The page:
One of the best things he could do would be, in my view, would be to visit with Elizabeth Johnson, CSJ, the Distinguished Professor of Theology at Fordham University and one of the leading voices of women religious in the United States today. Johnson has spent decades working in Jesuit higher education and is one of the most respected feminist theologians of our time. As one of her former students, I can also attest to the fact that she is a magnanimous and authentic Christian who deeply loves the church and her vocation as theologian. It is the type of love for the church that is contagious.
She is also a controversial figure, for some. Her book, Quest for the Living God was critiqued by the US Bishops’ committee on doctrine in 2011 for “not adequately treating a Catholic understanding of God.” (See the response by the Catholic Theological Society of America) More recently, the choice of the LCWR’s 2014 Assembly to give her an award drew ire from a few bishops. Ultimately, these controversies have only served to deepen divisions in the church.
As a major theologian, leading figure among US women religious, and faithful Catholic, Pope Francis would benefit from a meeting with Johnson on his visit to NY.
A pope visiting with a Fordham theology professor would not be unprecedented. In his 2008 visit to New York, Pope Benedict had a private meeting with Cardinal Avery Dulles, SJ—a colleague of Johnson’s at Fordham.
Such a gesture would go a long way in healing the rift between the hierarchy and American women religious. Ideally, the conversation would not be a major public affair. Rather, the two figures could meet over tea or fair trade coffee. Topics could include the role of women in theology, the situation of the LCWR, the vocation of teaching theology in a Jesuit institution, and the significance of Mary to the Christian tradition. After all, it was Pope Francis who identified the need for a “profound theology of women.” I would imagine that he would find Johnson’s scholarship on Mary to be especially valuable- given his own devotion. They may not, and would not have to, agree on everything or most things.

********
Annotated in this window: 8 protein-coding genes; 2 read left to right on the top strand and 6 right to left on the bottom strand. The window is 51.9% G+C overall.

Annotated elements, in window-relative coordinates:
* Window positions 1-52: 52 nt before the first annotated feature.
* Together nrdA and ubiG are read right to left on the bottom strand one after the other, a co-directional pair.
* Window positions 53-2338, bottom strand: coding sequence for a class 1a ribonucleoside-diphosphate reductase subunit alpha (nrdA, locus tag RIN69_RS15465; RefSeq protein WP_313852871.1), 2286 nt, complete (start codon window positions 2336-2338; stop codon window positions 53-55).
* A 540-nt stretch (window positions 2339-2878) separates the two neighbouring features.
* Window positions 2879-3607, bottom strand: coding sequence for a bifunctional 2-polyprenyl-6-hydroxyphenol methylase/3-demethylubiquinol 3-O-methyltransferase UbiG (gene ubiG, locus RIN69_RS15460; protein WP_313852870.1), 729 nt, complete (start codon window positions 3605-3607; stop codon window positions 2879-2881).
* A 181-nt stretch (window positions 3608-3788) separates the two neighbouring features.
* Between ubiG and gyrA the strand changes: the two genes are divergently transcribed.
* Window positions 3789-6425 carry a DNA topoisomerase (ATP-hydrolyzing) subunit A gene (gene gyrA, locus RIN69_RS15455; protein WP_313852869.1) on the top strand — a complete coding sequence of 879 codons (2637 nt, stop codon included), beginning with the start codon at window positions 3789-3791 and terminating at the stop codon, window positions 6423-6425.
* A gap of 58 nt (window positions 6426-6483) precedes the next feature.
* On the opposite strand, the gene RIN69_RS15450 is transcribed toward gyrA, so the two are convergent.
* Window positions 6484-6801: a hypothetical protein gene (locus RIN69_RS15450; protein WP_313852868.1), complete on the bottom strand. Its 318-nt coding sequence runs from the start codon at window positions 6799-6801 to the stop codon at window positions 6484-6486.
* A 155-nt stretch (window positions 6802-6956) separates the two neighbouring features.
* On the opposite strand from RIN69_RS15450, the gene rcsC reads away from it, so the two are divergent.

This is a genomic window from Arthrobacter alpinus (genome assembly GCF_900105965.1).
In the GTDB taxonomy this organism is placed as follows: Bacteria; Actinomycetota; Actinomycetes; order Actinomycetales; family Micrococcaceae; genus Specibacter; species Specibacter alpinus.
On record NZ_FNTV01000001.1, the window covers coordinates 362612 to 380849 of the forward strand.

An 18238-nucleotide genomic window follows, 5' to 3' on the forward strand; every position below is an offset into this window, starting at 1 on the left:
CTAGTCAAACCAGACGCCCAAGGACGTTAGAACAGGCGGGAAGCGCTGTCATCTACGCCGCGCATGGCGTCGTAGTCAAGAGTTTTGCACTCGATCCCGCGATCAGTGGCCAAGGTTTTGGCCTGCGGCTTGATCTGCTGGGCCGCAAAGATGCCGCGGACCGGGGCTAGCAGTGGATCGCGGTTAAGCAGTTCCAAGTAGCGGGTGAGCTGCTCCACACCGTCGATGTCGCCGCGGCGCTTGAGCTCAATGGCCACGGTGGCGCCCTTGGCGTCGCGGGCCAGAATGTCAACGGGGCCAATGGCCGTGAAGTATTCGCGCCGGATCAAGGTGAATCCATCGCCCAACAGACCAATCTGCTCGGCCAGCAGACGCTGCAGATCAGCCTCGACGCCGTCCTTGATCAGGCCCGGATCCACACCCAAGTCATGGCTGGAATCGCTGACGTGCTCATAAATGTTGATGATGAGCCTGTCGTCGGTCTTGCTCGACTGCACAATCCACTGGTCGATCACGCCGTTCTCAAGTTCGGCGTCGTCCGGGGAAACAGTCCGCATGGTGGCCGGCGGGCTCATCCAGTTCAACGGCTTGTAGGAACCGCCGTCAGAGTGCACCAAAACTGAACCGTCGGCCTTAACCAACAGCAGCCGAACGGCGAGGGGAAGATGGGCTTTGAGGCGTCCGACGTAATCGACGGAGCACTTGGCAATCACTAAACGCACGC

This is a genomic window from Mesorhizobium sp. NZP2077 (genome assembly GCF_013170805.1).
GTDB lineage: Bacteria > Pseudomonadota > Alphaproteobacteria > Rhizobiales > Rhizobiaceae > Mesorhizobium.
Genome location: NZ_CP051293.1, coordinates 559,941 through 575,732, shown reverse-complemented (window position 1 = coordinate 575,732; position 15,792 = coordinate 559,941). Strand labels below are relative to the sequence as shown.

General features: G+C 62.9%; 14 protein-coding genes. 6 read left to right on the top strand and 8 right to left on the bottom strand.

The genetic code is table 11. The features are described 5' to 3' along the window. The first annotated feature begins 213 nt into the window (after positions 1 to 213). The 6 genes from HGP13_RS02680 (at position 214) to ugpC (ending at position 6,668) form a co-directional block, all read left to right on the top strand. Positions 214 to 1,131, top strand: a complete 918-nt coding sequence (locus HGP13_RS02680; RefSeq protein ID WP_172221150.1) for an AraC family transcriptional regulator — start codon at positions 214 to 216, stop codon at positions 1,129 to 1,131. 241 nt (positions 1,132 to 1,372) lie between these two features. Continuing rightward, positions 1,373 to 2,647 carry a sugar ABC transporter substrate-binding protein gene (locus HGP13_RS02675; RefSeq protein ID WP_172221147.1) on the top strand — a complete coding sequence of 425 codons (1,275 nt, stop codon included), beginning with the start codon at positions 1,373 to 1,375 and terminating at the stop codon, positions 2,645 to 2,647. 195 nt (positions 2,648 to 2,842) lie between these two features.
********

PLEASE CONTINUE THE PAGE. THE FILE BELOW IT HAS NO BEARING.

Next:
A meeting between Pope Francis and Johnson would not only help to build communion between the bishops and women religious, but it would also help to heal the wounds felt by many theologians.Perhaps after the meeting with Johnson, he might also meet with lay students and young faculty from Fordham and other nearby schools who feel called to the vocation of the theologian.
Why should we care about these divisions in the church? Why should we want to see to heal these wounds? In her address to the LCWR this summer, Johnson herself sums up this challenge in a convincing way:
When the needs of the suffering world are so vast; when the moral authority of the hierarchy is hemorrhaging due to financial scandals and to many bishops’ horrific dereliction of duty in covering up sexual abuse of children, a cover-up which continues in some quarters to this day; when thousands are drifting away from the church; when the liberating gospel of God’s abounding kindness needs to be heard and enacted everywhere: the waste of time and energy on this investigation is unconscionable. Wouldn’t it be great if we could be partners, not adversaries, for the good of the church and the world.
Let us pray that on his visit to the United States, that Pope Francis, no matter what he chooses to do, that his actions will contribute to healing these divides and engendering greater communion in light of mercy and encounter.